Tuesday, June 19, 2007

The Great Outdoors


Mr. Yankee is a professional soldier. He has served for 22 years so far. A full time active duty position in Vermont is rare as hen’s teeth. We are fortunate. Mr. Yankee belongs to a unit that trains soldiers in mountaineering skills. These mountaineers have trained all over the world. They have lead expeditions to the earth’s highest peaks. If you get stuck between a rock and a hard place, one of these guys can get you out, usually in a matter of seconds.

You have to be careful about suggesting outdoor activities to a mountain soldier. In their minds, a walk in the woods is a three day backpacking excursion. When I was younger, I logged many miles on Vermont’s Long Trail behind Mr. Yankee. Once upon a clear, cold winter morning I suggested we go for a walk in the winter woods. We drove to Jeffersonville and walked up the road that winds through Smuggler’s Notch admiring the sparkling ice formations on the rocks, appreciating the stillness and crisp air. When we arrive at the point where the road is closed for the season because it’s packed with ice and snow, I expected to turn around and make our way back down to the car. Mr. Yankee dropped his rucksack and pulled out two pair of Koflach boots with crampons and two pair of ice tools. He was ready for our walk in the winter woods.

Packing for a camping trip is entirely different for a mountain soldier too. While I spend hours and hours trying to cram the entire contents of EMS into my backpack, Mr. Yankee looks at me and scratches his head as he places a water filter, a clean T-Shirt and two pair of clean sox into his backpack.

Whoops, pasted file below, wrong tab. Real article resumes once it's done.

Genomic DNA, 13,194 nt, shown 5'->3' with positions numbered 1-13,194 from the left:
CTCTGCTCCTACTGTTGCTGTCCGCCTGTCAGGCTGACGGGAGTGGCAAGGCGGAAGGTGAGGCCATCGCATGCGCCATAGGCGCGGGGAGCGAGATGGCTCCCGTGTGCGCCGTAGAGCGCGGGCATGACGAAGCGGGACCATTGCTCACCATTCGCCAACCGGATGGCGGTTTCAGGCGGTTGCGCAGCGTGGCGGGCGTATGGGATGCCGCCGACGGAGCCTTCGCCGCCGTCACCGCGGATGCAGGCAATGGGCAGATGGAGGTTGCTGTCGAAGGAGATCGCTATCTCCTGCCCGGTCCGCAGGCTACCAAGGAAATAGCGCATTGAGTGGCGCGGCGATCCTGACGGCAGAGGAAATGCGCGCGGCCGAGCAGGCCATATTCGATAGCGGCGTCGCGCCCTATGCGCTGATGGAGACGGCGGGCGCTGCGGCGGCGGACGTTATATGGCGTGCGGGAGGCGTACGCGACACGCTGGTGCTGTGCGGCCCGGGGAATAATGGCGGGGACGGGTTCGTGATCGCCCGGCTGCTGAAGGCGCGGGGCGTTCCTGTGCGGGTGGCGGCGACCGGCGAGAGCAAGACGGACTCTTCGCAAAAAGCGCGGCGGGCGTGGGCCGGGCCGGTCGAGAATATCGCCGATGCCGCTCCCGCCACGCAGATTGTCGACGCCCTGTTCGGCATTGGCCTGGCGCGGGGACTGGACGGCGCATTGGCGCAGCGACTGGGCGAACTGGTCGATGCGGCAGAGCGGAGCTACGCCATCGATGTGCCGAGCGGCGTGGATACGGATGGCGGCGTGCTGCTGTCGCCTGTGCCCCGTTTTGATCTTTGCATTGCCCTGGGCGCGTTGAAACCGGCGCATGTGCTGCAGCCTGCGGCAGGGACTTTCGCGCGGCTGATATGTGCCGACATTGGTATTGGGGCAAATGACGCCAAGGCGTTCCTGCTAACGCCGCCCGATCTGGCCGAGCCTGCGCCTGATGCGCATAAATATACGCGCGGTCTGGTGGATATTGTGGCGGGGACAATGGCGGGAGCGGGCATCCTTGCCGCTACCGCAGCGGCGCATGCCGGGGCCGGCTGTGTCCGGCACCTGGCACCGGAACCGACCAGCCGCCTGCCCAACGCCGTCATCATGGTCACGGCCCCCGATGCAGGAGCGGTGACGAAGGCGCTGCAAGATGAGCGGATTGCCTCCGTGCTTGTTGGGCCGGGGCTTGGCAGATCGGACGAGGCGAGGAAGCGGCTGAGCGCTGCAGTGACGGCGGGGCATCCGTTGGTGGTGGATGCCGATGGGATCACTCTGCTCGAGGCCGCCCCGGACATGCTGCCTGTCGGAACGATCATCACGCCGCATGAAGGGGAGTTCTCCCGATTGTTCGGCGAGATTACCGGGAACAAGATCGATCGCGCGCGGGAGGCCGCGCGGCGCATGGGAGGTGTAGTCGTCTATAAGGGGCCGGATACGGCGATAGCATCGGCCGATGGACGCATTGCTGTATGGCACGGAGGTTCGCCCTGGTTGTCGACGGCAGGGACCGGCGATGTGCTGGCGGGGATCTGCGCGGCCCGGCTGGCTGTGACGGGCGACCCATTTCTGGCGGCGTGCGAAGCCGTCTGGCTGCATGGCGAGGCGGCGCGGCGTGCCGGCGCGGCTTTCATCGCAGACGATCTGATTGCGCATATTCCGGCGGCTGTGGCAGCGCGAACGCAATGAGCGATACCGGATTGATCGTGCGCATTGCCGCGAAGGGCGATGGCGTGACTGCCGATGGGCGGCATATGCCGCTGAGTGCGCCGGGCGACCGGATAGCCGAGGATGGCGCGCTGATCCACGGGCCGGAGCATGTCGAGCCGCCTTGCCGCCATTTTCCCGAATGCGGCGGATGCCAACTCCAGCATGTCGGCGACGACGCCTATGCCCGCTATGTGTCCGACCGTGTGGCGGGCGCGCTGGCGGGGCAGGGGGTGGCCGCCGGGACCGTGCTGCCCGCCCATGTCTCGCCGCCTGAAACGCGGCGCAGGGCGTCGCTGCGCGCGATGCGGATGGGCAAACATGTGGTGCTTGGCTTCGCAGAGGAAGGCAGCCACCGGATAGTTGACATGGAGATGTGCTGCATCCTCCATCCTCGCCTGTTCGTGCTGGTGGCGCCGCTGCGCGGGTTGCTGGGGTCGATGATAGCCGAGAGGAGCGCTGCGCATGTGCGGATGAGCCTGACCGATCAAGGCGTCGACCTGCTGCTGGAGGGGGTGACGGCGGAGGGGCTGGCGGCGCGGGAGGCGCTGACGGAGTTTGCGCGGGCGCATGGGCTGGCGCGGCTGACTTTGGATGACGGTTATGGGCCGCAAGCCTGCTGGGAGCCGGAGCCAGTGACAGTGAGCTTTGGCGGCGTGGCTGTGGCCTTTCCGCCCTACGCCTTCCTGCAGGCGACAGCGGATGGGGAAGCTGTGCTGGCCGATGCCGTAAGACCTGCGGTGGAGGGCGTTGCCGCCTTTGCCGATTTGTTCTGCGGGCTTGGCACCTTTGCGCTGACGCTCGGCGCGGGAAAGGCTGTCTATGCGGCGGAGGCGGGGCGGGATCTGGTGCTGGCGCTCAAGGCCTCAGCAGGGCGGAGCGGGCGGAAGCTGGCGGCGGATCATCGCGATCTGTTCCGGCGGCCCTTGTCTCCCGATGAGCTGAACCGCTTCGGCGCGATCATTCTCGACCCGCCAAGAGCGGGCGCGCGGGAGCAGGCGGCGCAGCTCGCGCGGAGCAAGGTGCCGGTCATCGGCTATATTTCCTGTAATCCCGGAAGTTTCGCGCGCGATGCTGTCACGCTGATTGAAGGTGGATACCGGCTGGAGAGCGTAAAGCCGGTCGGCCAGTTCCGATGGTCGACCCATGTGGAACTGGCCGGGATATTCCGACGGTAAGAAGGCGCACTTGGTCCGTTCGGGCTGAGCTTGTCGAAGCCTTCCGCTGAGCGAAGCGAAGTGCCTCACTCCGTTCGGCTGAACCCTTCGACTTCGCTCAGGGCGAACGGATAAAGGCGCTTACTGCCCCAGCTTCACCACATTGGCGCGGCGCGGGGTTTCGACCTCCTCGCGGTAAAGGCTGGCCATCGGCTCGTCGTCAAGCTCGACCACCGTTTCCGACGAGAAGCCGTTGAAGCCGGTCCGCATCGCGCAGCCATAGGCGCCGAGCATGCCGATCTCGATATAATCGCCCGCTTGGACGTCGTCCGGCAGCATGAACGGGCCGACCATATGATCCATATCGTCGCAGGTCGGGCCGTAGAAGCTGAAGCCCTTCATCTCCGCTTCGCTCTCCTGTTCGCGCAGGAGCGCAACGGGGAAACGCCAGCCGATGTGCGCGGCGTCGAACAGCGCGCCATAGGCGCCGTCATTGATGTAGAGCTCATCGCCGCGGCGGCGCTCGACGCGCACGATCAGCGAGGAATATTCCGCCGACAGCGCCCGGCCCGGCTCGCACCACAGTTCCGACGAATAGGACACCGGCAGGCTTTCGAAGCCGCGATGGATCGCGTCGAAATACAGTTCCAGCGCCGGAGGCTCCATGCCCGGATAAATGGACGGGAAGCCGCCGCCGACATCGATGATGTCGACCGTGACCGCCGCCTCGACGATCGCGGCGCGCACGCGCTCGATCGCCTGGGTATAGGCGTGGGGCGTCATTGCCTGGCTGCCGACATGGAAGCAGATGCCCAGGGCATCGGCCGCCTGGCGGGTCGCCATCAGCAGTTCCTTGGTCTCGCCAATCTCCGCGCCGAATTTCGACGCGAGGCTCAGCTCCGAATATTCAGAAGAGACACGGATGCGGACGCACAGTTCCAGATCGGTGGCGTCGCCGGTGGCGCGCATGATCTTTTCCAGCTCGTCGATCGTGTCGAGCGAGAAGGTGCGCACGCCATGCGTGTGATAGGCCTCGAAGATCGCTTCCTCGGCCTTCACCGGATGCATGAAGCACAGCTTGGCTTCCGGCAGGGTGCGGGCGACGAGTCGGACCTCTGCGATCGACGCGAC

Tomorrow is the second annual camping trip for Mr. Yankee and The Goose. They will be going to one of the state parks. Camping in a state park is not Mr. Yankee’s idea of being outdoors but it is a gentle introduction for a four year old girl. They will go kayaking on Lake Champlain, they will go to the beach, there will be: potties that flush and sinks in which to wash hands. There will be a fire pit in which to burn wooden logs and roast marshmallows. And there will be a lean-to, a lovely luxurious shelter with a level surface on which to place cushy air mattresses and plush sleeping bags. We’ll save the 12 mile hikes over the spine of The Green Mountains, outhouses (or worse), MREs, and bivouac sites for when she’s a little older.

2 comments:

Elbog said...

That's what I love about you, Yank. Your sense of *perspective*.
Great post.

S. said...

What fabulous memories they will make! (or made already--didn't pay attn. to the date). What a lucky little girl!